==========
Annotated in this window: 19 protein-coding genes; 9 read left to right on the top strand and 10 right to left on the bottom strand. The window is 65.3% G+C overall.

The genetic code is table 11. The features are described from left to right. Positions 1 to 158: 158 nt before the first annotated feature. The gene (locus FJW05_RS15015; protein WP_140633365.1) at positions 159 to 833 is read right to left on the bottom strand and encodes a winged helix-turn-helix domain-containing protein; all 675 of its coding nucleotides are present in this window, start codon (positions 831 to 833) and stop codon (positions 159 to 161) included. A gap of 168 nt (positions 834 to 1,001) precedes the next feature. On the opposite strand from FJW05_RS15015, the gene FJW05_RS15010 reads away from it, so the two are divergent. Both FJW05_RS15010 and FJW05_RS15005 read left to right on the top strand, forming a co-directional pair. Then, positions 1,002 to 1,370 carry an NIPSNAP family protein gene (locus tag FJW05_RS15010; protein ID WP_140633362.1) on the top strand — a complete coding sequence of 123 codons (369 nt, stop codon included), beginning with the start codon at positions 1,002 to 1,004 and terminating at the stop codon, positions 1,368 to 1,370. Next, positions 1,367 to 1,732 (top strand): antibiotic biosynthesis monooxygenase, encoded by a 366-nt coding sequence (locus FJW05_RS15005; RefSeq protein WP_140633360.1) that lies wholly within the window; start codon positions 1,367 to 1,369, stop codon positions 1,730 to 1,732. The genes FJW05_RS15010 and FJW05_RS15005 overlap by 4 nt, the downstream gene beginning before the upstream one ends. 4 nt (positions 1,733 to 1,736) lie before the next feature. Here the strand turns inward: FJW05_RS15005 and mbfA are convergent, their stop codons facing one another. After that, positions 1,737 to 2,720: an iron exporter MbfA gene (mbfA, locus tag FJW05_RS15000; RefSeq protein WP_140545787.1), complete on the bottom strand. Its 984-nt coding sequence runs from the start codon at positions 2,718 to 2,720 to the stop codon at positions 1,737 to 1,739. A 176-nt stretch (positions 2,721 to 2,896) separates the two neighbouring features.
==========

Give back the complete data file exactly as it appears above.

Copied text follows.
Annotated in this window: 19 protein-coding genes; 9 read left to right on the top strand and 10 right to left on the bottom strand. The window is 65.3% G+C overall.

The genetic code is table 11. The features are described from left to right. Positions 1 to 158: 158 nt before the first annotated feature. The gene (locus FJW05_RS15015; protein WP_140633365.1) at positions 159 to 833 is read right to left on the bottom strand and encodes a winged helix-turn-helix domain-containing protein; all 675 of its coding nucleotides are present in this window, start codon (positions 831 to 833) and stop codon (positions 159 to 161) included. A gap of 168 nt (positions 834 to 1,001) precedes the next feature. On the opposite strand from FJW05_RS15015, the gene FJW05_RS15010 reads away from it, so the two are divergent. Both FJW05_RS15010 and FJW05_RS15005 read left to right on the top strand, forming a co-directional pair. Then, positions 1,002 to 1,370 carry an NIPSNAP family protein gene (locus tag FJW05_RS15010; protein ID WP_140633362.1) on the top strand — a complete coding sequence of 123 codons (369 nt, stop codon included), beginning with the start codon at positions 1,002 to 1,004 and terminating at the stop codon, positions 1,368 to 1,370. Next, positions 1,367 to 1,732 (top strand): antibiotic biosynthesis monooxygenase, encoded by a 366-nt coding sequence (locus FJW05_RS15005; RefSeq protein WP_140633360.1) that lies wholly within the window; start codon positions 1,367 to 1,369, stop codon positions 1,730 to 1,732. The genes FJW05_RS15010 and FJW05_RS15005 overlap by 4 nt, the downstream gene beginning before the upstream one ends. 4 nt (positions 1,733 to 1,736) lie before the next feature. Here the strand turns inward: FJW05_RS15005 and mbfA are convergent, their stop codons facing one another. After that, positions 1,737 to 2,720: an iron exporter MbfA gene (mbfA, locus tag FJW05_RS15000; RefSeq protein WP_140545787.1), complete on the bottom strand. Its 984-nt coding sequence runs from the start codon at positions 2,718 to 2,720 to the stop codon at positions 1,737 to 1,739. A 176-nt stretch (positions 2,721 to 2,896) separates the two neighbouring features.